Don’t Wait for an Attack to Act 

While February is certainly laden with boxes of candy hearts and professions of love, nearly half of Americans experience the effects of cardiac disease, a preventable condition thanks to healthy lifestyle choices that can reduce the chances of developing heart disease. While genetic factors can contribute to cardiovascular disease, as much as 80% of heart diseases can be preventable. It’s never too late to invest in heart health and education that can help you understand your risk factors, what signs to look for, and how to prevent heart attacks.


  • Heart disease kills more than 600,000 Americans every year.
  • Chest discomfort or a heart attack is the first sign of heart disease.
  • Unhealthy habits contribute to heart disease.
  • Time is of the essence when someone is having a heart attack.
  • Women have the less typical heart attack signs.

While chest pain is the most common and well recognized sign of a heart attack, it is often brushed aside as indigestion or heartburn. It’s important to know your risks, especially if you have a history of heart disease in your family or if you are subject to certain risk factors, such as smoking or kidney disease. Knowing what signs to look for and immediately calling 911 can greatly improve your long and short term outcomes. 


  • Pressure or squeezing sensations in your chest
  • Pain in one or both arms, back, neck, jaw or stomach
  • Shortness of breath

If you’re a bystander and someone nearby is showing any signs of a heart attack, don’t wait for the symptoms to go away before beginning chest compressions and starting first aid. The only wrong thing that you can do when someone is experiencing a heart attack is to do nothing.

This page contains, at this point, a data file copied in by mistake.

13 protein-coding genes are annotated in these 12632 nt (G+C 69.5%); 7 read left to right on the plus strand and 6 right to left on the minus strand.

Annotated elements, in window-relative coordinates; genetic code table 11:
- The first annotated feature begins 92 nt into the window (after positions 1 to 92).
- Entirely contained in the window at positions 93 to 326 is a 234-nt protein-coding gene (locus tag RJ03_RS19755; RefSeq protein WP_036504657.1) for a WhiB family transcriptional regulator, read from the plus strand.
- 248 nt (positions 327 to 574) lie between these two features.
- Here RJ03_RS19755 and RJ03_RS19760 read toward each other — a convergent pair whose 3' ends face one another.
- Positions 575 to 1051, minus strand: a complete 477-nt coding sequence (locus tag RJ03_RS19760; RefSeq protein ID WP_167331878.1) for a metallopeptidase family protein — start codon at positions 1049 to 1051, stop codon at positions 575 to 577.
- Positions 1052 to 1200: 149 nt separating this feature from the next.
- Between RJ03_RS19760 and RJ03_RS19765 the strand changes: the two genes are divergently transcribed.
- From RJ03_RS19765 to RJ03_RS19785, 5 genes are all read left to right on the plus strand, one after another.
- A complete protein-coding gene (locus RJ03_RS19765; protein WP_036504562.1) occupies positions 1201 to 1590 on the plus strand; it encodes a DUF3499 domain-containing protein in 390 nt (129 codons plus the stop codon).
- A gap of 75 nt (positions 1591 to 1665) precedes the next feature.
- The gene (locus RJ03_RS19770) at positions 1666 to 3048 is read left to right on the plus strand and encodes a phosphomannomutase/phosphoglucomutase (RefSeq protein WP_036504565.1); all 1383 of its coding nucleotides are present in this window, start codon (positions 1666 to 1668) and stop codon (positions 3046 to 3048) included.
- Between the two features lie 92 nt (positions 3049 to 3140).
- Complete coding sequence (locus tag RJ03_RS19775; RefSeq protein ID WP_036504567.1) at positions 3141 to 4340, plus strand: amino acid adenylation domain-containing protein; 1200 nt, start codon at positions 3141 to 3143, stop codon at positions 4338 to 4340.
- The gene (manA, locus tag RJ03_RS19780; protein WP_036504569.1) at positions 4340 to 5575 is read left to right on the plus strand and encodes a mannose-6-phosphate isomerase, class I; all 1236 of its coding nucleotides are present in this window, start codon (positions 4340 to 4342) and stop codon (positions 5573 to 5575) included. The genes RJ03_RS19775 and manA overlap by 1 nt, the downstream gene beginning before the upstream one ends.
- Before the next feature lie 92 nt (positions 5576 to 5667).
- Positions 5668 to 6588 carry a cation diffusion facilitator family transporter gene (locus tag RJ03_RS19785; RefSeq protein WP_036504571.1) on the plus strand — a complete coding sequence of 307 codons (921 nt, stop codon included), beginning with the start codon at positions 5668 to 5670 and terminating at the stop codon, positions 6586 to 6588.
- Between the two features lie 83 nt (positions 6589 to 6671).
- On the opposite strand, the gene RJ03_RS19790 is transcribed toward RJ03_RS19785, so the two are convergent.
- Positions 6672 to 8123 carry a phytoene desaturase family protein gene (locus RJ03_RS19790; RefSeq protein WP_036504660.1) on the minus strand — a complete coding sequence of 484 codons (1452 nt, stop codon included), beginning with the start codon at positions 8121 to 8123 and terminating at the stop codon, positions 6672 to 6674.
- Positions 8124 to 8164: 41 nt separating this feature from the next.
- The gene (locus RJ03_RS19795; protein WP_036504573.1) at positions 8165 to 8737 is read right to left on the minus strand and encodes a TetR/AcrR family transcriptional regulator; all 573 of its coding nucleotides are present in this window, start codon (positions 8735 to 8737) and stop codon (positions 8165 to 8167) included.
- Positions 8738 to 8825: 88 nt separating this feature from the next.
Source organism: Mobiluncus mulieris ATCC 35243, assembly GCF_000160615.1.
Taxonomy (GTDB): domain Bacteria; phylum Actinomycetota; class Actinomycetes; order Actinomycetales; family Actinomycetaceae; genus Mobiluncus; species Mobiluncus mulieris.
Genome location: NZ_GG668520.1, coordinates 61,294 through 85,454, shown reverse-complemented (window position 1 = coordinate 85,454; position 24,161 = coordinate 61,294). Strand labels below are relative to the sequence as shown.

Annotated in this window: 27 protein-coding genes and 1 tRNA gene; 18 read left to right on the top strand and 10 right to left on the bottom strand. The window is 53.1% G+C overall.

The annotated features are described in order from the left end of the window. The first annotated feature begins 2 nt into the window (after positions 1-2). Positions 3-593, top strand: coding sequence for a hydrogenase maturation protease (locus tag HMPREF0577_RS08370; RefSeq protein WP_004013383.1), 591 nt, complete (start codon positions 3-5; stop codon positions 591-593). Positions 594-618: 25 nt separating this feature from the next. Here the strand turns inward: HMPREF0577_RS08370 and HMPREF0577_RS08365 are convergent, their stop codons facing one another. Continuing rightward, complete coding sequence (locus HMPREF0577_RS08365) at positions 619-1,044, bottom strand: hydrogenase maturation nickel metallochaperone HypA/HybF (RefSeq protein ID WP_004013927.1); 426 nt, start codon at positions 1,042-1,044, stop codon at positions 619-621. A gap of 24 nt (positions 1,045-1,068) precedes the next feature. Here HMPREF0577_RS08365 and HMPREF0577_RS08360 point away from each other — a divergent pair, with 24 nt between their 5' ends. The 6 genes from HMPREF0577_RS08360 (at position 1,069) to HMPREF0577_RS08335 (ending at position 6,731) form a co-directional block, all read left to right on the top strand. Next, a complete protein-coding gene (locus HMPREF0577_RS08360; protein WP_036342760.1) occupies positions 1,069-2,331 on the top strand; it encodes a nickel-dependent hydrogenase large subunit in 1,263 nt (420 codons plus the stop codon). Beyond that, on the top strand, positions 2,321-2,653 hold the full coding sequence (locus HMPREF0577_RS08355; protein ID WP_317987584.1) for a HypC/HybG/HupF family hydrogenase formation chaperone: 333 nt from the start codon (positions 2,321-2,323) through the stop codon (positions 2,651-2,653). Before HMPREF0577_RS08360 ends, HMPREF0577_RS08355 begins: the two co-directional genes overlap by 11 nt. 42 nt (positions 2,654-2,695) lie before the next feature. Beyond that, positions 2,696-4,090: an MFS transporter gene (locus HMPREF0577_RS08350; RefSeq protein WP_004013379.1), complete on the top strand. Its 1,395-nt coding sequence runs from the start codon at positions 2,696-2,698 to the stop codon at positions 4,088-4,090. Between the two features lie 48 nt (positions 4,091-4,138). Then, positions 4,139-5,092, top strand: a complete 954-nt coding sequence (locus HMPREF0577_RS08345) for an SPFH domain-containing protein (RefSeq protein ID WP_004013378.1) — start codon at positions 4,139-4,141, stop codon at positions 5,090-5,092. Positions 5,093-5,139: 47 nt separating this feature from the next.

The jury is still out debating the effectiveness of setting a New Year’s Resolution, especially since only 9-12% of people keep their commitment that they’ve set at the beginning of the year. Rather than setting a resolution for change, many have begun setting intentions for the new year. Some even think that undergoing radical lifestyle makeovers can be setting yourself up for unattainable goals and inevitably, failure.


  • KNOW YOUR NUMBERS: Be sure to check your fasting glucose, blood pressure, cholesterol and BMI.
  • MAINTAIN A HEALTHY DIET: Choose foods that are low in fat, added sugar and salt and include a variety of fruits and vegetables along with whole-grain or high-fiber foods. Limit intake of red meat and fish to lower your risk of heart disease. 
  • STAY ACTIVE: Regular exercise of 30 minutes a day can strengthen your heart and reduce the risk of heart attack and stroke. 
  • KEEP STRESS IN CHECK. Anxiety and stress can increase the risk of heart disease. Taking care of your mental health by finding stress-relieving outlets can have effects on the overall health of your entire body.
  • GET YOUR ZZZs. A good night’s sleep gives your body time to recharge and repair itself from the day. Your metabolism and blood pressure are affected by the amount of sleep you get, so if you have trouble falling asleep, limit your caffeine intake and take advantage of meditation and other bedtime routines that can help you to get the recommended 7-8 hours of sleep per night.
  • STILL SMOKING? QUIT. Not only a contributor to heart disease, smoking is the most preventable cause of death in the United States.

One month in, now is as good a time as any to jump start healthy habits that can keep your heart ticking in perfect rhythm. At Teche Action Clinic, we provide medical care and nutrition counseling to help our patients live long and productive lives. Celebrate your heart year round, not only on Valentine’s Day and take the necessary steps to promote cardiovascular health.